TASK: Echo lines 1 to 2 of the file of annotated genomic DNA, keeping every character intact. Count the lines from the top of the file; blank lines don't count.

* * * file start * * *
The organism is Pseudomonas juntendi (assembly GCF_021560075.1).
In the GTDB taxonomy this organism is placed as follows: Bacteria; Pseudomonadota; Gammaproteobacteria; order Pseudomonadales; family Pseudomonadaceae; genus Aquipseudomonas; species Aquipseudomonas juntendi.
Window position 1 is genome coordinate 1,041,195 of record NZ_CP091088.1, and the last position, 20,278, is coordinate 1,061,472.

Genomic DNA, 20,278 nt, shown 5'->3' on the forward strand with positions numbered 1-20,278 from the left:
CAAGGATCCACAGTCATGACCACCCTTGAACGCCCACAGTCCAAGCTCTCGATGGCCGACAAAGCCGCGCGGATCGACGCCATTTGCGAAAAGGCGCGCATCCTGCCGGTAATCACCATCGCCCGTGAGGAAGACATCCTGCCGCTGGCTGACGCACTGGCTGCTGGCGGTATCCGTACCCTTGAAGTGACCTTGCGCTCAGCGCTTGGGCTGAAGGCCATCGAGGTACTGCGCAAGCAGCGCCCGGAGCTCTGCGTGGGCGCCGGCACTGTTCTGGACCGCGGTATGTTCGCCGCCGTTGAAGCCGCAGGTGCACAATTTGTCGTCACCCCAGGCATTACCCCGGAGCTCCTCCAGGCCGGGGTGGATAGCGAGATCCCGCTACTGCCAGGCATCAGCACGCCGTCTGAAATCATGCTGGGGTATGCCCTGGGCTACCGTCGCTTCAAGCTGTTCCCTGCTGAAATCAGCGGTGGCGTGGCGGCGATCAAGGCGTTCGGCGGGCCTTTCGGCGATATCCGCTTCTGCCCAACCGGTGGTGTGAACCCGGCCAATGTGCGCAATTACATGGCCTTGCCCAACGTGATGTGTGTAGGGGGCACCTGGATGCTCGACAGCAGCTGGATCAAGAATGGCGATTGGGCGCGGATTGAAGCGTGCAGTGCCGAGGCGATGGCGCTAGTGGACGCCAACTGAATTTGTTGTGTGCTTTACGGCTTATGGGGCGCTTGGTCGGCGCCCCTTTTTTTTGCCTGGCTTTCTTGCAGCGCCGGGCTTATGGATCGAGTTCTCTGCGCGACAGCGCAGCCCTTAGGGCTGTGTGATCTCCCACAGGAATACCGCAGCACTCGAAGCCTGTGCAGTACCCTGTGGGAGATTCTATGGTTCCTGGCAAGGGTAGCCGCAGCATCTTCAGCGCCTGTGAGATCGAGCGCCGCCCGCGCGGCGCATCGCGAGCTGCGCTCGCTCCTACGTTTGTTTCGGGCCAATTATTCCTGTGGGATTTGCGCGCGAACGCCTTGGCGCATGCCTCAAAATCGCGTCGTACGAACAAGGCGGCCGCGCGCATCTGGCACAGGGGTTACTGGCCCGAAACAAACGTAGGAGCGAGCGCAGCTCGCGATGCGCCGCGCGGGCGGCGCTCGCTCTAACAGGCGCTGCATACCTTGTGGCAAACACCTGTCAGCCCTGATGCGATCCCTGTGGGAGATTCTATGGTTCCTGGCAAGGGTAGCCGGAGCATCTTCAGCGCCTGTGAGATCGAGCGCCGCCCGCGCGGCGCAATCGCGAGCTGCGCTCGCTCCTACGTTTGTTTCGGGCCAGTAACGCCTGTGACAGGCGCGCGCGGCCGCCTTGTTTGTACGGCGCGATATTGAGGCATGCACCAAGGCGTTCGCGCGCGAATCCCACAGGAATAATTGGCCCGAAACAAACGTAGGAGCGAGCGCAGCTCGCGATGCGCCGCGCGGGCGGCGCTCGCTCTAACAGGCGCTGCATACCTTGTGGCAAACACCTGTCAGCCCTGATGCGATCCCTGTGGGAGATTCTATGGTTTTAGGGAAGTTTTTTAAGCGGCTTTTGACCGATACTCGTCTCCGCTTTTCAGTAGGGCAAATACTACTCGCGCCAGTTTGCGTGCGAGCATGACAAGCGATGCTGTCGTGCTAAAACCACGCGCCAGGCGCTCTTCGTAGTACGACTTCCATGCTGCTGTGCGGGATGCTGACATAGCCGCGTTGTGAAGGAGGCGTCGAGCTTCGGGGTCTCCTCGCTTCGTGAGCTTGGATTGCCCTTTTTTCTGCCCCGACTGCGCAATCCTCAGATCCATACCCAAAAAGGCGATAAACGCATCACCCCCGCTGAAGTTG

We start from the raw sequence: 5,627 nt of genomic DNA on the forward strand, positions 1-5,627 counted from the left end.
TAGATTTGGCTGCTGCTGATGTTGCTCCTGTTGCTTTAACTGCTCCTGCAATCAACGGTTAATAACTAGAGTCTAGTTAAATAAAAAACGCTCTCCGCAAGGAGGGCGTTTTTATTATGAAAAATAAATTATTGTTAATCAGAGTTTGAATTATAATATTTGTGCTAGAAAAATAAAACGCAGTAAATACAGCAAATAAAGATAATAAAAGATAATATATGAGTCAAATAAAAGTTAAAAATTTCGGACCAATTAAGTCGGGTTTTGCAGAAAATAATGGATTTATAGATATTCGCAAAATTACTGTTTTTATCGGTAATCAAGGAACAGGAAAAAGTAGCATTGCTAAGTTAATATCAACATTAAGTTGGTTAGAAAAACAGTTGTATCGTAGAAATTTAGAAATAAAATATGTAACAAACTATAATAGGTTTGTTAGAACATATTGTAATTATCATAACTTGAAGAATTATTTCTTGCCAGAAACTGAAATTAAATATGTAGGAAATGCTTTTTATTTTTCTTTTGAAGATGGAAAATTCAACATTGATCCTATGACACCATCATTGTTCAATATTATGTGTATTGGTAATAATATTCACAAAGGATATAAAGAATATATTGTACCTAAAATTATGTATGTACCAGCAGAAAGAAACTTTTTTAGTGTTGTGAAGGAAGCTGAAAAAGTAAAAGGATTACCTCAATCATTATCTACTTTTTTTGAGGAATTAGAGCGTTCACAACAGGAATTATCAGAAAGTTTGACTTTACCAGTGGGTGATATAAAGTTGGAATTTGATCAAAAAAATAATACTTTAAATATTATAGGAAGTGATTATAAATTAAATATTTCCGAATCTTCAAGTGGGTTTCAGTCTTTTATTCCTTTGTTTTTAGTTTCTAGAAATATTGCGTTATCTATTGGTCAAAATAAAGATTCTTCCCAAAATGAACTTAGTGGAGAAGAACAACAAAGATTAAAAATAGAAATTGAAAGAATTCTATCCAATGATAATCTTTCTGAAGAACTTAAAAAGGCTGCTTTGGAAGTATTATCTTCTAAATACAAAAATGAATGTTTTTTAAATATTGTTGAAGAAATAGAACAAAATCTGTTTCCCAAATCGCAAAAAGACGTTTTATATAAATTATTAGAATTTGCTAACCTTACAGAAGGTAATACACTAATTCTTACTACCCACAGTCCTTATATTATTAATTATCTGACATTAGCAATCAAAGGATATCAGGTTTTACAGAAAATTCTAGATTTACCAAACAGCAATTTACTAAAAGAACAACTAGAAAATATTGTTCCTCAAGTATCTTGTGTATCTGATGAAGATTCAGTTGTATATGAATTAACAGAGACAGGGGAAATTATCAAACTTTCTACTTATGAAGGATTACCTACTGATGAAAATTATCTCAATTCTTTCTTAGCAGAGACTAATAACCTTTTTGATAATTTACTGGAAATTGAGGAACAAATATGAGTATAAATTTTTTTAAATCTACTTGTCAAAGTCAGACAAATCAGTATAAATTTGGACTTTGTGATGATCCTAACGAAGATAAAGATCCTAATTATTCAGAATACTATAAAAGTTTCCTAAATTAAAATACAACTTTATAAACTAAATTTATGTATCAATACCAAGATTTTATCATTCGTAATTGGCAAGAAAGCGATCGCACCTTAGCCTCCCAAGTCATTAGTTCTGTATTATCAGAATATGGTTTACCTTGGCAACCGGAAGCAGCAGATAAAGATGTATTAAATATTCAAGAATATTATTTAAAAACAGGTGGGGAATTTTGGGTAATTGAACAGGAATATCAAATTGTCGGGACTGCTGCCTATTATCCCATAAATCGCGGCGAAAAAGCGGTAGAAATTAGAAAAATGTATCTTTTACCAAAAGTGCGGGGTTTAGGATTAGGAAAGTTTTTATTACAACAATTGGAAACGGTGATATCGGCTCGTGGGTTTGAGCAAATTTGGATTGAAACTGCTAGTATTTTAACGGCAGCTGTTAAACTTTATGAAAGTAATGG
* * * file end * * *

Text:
The organism is Pseudomonas juntendi (assembly GCF_021560075.1).
In the GTDB taxonomy this organism is placed as follows: Bacteria; Pseudomonadota; Gammaproteobacteria; order Pseudomonadales; family Pseudomonadaceae; genus Aquipseudomonas; species Aquipseudomonas juntendi.